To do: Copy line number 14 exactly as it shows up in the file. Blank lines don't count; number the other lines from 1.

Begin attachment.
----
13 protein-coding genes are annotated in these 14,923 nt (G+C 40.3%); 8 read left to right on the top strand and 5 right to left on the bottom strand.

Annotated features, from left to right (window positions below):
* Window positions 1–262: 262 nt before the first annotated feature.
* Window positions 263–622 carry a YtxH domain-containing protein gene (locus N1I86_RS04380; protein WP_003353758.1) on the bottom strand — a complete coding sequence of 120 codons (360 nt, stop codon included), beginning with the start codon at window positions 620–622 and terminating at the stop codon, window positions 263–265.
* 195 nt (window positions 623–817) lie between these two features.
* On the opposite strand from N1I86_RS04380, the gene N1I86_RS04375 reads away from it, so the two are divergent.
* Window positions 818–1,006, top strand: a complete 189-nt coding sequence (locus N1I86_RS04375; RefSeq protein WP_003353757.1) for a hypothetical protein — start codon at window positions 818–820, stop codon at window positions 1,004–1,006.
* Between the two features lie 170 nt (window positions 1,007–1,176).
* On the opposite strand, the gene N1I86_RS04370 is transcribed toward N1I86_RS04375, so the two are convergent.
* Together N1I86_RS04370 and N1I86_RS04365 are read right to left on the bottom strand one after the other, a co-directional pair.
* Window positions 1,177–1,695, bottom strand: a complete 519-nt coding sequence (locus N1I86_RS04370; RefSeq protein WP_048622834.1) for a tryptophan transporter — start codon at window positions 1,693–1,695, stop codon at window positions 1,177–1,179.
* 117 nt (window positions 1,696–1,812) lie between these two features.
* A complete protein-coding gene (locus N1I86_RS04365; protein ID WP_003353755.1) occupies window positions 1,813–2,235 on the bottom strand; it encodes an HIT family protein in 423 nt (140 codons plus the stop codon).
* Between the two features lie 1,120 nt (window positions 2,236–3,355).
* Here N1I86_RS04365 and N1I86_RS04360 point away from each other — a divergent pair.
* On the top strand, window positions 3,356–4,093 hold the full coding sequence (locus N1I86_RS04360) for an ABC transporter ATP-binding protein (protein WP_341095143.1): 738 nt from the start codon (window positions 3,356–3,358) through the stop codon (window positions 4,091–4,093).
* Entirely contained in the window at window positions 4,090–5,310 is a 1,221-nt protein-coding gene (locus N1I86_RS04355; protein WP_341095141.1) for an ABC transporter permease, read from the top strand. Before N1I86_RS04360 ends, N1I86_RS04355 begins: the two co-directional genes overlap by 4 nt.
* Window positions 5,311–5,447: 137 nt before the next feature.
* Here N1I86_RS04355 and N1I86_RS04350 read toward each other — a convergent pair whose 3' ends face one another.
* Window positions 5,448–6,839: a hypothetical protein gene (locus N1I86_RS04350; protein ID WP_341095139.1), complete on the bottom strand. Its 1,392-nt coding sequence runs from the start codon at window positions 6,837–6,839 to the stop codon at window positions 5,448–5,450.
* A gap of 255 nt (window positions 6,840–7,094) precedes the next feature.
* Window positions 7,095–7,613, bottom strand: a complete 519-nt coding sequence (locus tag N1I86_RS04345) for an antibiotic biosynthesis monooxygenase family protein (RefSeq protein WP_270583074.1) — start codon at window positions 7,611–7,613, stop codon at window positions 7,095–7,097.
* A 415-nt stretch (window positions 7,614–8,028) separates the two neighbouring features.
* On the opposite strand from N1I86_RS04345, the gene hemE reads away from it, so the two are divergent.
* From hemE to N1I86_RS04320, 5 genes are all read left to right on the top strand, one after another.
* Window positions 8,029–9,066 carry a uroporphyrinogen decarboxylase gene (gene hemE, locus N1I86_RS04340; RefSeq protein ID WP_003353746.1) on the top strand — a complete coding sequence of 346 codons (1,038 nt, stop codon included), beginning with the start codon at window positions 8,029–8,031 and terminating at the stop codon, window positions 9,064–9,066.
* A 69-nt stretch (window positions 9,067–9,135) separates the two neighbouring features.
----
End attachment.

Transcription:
* Between the two features lie 1,120 nt (window positions 2,236–3,355).